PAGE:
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ANORECTAL CONDITIONS

 

Rectal Bleeding

 

What are the different types of rectal bleeding?

Rectal bleeding or blood per rectum is any blood passed from your anus. Bright red blood usually comes from your lower rectum and anus although it may also be from your colon, intestine, or stomach if bleeding is extensive. Darker, maroon colored stool may be from your colon or small intestine. Sometimes stool may be tarry in color, which usually implies bleeding from higher in your GI tract such as your stomach. Bleeding may be a small amount, which appears only on tissue paper when wiping, it may drip in the toilet bowel with bowel movements or it may be more voluminous or mixed in your stool.

What causes rectal bleeding?

Rectal bleeding may be caused by a number of problems including hemorrhoids, anal fissure (or tear in your anus), constipation with hard stool passage, diarrhea that has irritated your anus, infections such as abscess or fistula, or more serious conditions such as inflammation, infection or cancers of your GI tract.

What should I do if I have rectal bleeding?

All rectal bleeding should be evaluated by a physician. Early detection is key. While hemorrhoids are the most common cause of rectal bleeding, it should never be assumed that hemorrhoids are the cause until you have had a thorough exam including a digital rectal exam, and and/or other procedures such as anoscopy or colonoscopy to exclude more serious problems. If you are experiencing rectal bleeding, call now to make an appointment for a consultation with Dr. Zaghiyan in her office in Los Angeles.

How is rectal bleeding treated?

Colorectal surgeons are trained in the diagnosis, medical and surgical treatments for rectal bleeding. Rectal bleeding is treated by identifying the cause of bleeding and treating that particular condition. Hemorrhoids can usually be managed with steroid creams and office based procedures. Sometimes when hemorrhoids are more extensive, surgery may be recommended. Anal fissure can generally be treated with high fiber diet, warm baths and topical creams but in some cases surgery may be necessary if your symptoms do no resolve with conservative measures. Abscesses can usually be unroofed in the office or as outpatient surgery under anesthesia. Fistulas may need surgical repair.

If your symptoms suggest that bleeding may be from your colon a colonoscopy may be recommended. Sometimes an upper endoscopy or other tests such as capsule endoscopy, double balloon enteroscopy, or bleeding scans may be necessary to identify the source obscure GI bleeding.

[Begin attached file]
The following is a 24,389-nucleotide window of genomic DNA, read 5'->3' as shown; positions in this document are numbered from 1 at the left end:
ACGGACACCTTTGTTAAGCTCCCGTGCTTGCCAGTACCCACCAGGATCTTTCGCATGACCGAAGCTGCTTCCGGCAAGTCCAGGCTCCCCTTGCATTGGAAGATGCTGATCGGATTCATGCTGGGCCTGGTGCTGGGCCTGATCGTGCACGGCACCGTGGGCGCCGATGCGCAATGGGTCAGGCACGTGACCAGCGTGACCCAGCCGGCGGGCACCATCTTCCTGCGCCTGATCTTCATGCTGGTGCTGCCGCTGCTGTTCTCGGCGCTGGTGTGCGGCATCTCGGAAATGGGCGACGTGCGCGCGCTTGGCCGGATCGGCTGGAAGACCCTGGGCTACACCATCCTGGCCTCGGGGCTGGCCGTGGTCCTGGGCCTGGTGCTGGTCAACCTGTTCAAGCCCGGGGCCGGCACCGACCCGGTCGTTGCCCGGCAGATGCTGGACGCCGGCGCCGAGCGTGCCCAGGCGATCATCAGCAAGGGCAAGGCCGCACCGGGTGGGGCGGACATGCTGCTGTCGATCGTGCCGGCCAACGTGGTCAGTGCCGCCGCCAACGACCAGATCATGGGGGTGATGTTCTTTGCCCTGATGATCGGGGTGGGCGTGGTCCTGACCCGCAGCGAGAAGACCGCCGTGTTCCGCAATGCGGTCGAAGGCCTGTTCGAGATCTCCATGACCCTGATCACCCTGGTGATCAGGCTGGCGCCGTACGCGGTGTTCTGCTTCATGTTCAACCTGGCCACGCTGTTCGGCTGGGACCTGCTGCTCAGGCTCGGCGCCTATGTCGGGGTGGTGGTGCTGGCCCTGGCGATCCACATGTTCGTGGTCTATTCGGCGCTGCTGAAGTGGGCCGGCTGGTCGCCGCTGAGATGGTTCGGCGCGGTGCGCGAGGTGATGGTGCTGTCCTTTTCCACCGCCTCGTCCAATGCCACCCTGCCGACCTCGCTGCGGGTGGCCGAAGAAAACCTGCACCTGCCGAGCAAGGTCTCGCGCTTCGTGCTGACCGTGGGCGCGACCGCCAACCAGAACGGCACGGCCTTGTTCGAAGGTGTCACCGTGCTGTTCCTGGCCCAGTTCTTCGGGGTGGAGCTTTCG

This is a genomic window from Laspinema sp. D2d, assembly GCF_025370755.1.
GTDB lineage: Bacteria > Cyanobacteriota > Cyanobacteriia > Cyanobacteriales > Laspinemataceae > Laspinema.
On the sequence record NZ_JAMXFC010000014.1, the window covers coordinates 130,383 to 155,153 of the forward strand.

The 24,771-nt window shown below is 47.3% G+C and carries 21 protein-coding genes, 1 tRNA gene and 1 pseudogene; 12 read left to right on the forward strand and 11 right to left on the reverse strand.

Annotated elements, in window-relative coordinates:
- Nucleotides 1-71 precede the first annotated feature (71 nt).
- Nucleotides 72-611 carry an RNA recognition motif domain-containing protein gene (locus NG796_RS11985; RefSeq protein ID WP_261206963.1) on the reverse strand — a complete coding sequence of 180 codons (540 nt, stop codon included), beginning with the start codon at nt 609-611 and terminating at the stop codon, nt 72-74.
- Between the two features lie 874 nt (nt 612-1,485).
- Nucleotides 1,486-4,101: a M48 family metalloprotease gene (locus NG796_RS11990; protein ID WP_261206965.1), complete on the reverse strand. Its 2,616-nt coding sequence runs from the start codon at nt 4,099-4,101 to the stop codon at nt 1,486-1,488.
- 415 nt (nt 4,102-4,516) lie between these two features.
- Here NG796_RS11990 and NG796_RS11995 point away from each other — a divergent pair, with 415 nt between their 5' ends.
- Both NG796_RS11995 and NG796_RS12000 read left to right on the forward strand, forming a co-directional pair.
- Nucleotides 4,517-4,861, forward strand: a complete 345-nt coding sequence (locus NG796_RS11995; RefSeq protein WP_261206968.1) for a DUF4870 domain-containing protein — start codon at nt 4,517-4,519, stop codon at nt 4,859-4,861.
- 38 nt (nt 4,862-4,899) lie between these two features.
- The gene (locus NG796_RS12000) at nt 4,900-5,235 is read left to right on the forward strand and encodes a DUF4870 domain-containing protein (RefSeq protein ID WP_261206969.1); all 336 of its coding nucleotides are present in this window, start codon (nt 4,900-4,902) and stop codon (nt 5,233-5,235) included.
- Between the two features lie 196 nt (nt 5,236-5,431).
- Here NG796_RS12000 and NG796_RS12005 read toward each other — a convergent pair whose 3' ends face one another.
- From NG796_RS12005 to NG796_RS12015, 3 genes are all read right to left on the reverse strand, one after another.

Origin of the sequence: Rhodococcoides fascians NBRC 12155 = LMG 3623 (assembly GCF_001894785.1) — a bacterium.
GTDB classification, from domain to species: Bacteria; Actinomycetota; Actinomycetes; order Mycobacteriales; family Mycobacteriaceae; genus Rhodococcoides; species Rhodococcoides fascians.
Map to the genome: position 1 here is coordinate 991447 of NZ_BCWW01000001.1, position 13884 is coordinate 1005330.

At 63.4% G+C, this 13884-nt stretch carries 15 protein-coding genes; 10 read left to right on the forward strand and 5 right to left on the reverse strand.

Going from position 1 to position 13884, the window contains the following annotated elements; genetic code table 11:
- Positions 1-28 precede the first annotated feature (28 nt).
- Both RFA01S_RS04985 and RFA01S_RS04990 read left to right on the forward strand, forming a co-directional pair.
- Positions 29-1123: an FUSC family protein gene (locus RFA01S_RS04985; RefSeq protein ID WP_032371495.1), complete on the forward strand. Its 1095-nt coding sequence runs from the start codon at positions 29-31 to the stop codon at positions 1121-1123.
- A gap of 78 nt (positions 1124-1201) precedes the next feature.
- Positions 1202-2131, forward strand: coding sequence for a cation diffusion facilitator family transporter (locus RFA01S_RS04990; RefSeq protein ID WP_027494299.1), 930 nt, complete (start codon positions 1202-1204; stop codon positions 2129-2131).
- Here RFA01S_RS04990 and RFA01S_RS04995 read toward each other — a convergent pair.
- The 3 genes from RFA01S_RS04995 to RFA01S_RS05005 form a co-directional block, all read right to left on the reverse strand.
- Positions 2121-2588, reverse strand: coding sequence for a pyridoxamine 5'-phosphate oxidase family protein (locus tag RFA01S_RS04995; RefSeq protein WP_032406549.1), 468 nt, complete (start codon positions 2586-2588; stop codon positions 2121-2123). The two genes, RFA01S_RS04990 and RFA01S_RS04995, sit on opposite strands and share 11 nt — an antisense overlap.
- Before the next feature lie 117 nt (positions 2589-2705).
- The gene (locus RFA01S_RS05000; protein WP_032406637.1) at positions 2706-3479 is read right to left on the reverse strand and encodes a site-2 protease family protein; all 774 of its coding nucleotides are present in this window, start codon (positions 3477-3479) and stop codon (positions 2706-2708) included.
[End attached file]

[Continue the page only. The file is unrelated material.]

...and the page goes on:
Cancer Screening and Prevention

Colon cancer can be prevented. Detection and removal of polyps (the precursors to colon cancer) by screening colonoscopy has been shown to prevent cancer. The majority of colorectal cancers could have been prevented if appropriate colorectal screening was carried through. Most polyps and early cancers do not cause symptoms. In fact, most colon cancers do not cause symptoms until they are very large. The preferred test for colon cancer screening is colonoscopy because it is not only diagnostic, but also therapeutic (by removal of polyps – and thereby prevention of colon cancer).

When should you be screened for colorectal cancer?

All individuals who are average risk and not African American should have a screening colonoscopy beginning age 50, then every 10 years if no cancers or polyps are found.

African Americans have a higher risk of colorectal cancer. A screening colonoscopy is recommended beginning age 45 then every 10 years if no polyps or cancers are found.

A family history of colorectal cancer or polyps suggests a higher risk of colorectal cancer. Individuals with a family history of colorectal cancer should have a colonoscopy at age 40 or 10 years before the youngest affected relative.

Cancer in several close relatives may suggest your family carries a hereditary cancer syndrome. Individuals with colorectal cancer or various other cancers such as uterine or ovarian cancer in several close relatives, especially if cancers occurred at a young age, should have genetic counseling and potentially genetic testing to exclude the possibility of inherited forms of colorectal cancer such as hereditary non-polyposis colorectal cancer (HNPCC) or familial adenomatous polyposis (FAP). It may be recommended that colon cancer screening begin in the teens’ or 20’s for families who are at risk for one of these inherited cancer syndromes.

Polyps detected at the time of colonoscopy may put you at risk for developing new polyps or cancer. Individuals who have a polyp detected should have repeat colonoscopies every 3 to 5 years.

Inflammatory bowel disease (IBD) such as ulcerative colitis (UC) or Crohn’s disease (CD) may put you at higher risk of developing colorectal cancer. Individuals with a diagnosis of UC or CD with severe inflammation of the colon or rectum should have a colonoscopy with biopsies 8 years after initial diagnosis then every 2 years.

Women with a personal history of breast, ovarian or uterine cancer may have a higher risk of colon cancer and should have a colonoscopy starting age 40 then every 5 years.

Do not wait to be screened. Colon cancer is preventable. Call to make an appointment with Dr. Zaghiyan to discuss your screening options and any symptoms you are experiencing.